1801 from above – expect a film version shortly!

At the beginning of the week, Lorna asked me to write a blog. My heart sank. What on earth was I going to write about? For three days I had been on my hands and knees cleaning back areas that had previously been cleaned, got messy and needed cleaning again. I was just an itsy bit bored and there was no way I could make this job sound interesting. However, before I could get around to doing my blog, Chaz asked me to have a look for the cut of an urn and it’s relationship with a ditch feature running alongside it. I had had my eye on this particular urn for a while, so I was really pleased to get started on it. Little did I know what was in store.

Unfortunately the urn had met with misfortune and had it’s base knocked clean off (it had been inverted when deposited). This did however reveal what was inside – a cremation. I thought it would be a simple case of defining the cut and removing the urn. After a few minutes my trowel hit something metal…mmm, interesting. Perhaps it’s a coffin nail…no hang on, the cut’s too small for a coffin. Hey! What’s this? Red, white and blue? Not colours often seen in a Roman context. What ever it is, it’s very thin and shallow, looks like a plate.. What’s this next to it? Oh it’s a glass vessel, very thin. Whoops! Yes, very very thin! Oh and there’s another… and another. And this is how it continued. With every scrape of the trowel I found a nail, a ceramic pot, a glass vessel, an iron fitting, more pots, cremated bone!


The Millefiore Plate

I went back to the plate “thing” and revealed some more of it. It was beautifully patterned with a very fine, intricate, repeating design that although geometric, looked sort of floral. It was so thin that it could not be ceramic – so what was it? Enamel? Glass? Who knew? As the day wore on, it became apparent that what I was uncovering were the remains of a cremation and its associated goods. A wooden chest with iron nails and fittings had been placed into a pit dug into gravel. Along its East and West sides, ceramic jars and flagons (one with a deliberate slit in its side resembling a money box) had been arranged. On top of two of these was the inverted cremation urn. Inside the chest was a further cremation, probably in a small wooden box with three glass vessels along one side. And, at its Eastern side, most fantastic of all, was a complete glass millefiore dish in red, white and blue. This was a cremation of some importance.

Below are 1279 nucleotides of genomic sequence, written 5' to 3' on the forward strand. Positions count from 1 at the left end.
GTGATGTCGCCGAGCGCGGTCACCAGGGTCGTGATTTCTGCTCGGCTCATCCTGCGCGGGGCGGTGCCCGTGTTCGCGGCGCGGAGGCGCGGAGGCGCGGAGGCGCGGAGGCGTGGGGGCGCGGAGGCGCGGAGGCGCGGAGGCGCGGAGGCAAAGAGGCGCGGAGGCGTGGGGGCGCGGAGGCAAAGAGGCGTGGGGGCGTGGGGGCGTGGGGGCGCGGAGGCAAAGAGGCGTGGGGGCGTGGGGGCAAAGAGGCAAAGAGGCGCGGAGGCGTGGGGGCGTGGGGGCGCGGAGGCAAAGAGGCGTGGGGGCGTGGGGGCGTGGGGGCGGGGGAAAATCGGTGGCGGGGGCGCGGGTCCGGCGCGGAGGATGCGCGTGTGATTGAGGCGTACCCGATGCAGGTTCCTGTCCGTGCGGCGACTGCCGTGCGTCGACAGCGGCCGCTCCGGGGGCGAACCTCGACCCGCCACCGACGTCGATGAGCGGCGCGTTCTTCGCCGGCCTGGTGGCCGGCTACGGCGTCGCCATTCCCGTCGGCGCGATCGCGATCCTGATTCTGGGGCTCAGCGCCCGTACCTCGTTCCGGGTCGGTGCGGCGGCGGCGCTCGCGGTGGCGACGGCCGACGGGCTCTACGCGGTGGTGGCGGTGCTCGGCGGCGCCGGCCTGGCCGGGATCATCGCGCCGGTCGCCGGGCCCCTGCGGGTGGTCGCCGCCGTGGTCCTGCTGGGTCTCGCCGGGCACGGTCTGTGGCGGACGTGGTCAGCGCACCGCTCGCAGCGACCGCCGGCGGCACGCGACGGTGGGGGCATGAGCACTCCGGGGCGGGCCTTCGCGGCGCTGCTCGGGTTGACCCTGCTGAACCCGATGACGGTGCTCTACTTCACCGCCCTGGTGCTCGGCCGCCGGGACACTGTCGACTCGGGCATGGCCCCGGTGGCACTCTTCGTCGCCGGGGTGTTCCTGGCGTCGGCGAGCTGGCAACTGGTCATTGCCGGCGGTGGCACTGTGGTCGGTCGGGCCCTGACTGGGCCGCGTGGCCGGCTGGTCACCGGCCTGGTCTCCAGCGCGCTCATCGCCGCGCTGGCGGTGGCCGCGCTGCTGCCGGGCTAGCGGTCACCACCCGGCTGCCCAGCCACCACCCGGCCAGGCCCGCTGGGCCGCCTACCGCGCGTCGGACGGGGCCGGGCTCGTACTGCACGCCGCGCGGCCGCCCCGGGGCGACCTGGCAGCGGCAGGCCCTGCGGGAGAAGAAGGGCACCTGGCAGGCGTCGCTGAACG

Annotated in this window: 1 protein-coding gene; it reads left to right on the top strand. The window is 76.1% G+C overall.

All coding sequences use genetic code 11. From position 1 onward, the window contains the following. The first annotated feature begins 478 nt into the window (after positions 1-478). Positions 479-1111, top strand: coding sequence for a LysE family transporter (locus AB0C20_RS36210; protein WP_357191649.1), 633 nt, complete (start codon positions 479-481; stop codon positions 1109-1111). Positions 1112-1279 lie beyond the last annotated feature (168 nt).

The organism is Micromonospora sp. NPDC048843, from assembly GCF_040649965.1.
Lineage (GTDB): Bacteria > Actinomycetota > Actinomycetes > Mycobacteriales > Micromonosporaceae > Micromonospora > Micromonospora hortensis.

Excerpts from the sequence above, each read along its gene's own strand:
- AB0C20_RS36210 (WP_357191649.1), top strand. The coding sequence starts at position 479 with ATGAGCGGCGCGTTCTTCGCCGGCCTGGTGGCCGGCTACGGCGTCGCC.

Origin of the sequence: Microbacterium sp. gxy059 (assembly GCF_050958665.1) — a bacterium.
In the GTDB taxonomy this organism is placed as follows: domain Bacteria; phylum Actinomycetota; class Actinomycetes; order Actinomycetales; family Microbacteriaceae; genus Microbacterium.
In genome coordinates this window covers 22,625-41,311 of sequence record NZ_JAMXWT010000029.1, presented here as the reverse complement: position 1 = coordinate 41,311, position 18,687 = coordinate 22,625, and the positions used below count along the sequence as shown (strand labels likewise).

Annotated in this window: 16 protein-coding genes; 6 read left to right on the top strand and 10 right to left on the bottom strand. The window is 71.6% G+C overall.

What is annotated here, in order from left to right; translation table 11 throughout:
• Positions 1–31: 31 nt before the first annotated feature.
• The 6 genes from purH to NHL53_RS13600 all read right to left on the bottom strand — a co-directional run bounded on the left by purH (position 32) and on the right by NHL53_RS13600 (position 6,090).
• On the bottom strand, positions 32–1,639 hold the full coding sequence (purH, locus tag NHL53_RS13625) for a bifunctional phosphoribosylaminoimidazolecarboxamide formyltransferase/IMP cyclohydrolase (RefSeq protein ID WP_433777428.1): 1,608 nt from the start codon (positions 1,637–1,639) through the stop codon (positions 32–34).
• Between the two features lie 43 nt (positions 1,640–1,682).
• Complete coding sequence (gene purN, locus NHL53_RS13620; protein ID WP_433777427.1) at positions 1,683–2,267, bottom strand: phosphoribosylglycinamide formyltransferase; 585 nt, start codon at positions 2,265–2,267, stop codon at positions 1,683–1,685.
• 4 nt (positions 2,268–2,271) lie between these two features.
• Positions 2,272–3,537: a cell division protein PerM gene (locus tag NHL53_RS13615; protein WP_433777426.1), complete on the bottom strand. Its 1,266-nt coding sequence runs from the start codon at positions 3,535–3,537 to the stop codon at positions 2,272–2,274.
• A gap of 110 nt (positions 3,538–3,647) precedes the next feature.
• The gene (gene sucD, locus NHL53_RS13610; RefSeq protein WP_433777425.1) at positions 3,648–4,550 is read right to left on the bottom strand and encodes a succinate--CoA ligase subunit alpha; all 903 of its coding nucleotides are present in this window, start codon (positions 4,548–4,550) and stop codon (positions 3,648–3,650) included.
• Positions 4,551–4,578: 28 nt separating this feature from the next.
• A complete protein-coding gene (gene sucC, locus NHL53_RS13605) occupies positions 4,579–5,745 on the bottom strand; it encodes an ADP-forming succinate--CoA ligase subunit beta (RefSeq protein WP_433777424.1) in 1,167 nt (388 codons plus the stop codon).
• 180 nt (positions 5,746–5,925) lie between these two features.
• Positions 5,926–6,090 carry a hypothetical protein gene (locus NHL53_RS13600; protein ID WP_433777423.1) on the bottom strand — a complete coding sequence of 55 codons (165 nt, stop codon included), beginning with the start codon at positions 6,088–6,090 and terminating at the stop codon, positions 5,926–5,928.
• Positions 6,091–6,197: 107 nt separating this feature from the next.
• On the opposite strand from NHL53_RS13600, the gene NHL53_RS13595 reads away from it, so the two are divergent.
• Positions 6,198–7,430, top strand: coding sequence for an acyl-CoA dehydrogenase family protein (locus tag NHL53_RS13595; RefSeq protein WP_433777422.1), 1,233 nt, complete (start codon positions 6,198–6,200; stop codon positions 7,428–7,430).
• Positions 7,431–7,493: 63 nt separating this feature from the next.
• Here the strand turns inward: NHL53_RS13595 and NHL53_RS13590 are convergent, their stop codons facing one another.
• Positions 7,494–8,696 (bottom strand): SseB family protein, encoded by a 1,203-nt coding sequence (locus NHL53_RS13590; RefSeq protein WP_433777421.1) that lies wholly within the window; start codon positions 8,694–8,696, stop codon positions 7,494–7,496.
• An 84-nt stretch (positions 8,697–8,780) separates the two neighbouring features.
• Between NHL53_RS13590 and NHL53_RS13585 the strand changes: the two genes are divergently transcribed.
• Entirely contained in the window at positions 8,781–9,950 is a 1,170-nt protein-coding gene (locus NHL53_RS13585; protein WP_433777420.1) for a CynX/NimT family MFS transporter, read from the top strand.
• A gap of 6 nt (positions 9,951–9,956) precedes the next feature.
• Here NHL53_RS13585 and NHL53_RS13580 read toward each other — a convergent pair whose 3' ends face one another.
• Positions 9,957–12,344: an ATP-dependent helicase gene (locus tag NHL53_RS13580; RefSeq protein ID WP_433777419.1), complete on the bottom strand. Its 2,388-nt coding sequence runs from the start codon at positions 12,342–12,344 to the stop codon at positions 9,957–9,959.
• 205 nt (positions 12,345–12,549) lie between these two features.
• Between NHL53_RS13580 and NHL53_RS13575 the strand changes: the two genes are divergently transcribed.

Ruth is happy

The dish was carefully lifted and taken immediately to the Museum of London, who declared they had never seen anything like this outside of a textbook! So, not only did I now have something to write about, but I had just uncovered the richest cremation I am ever likely to work on…perhaps I should get out of archaeology now, while I am ahead!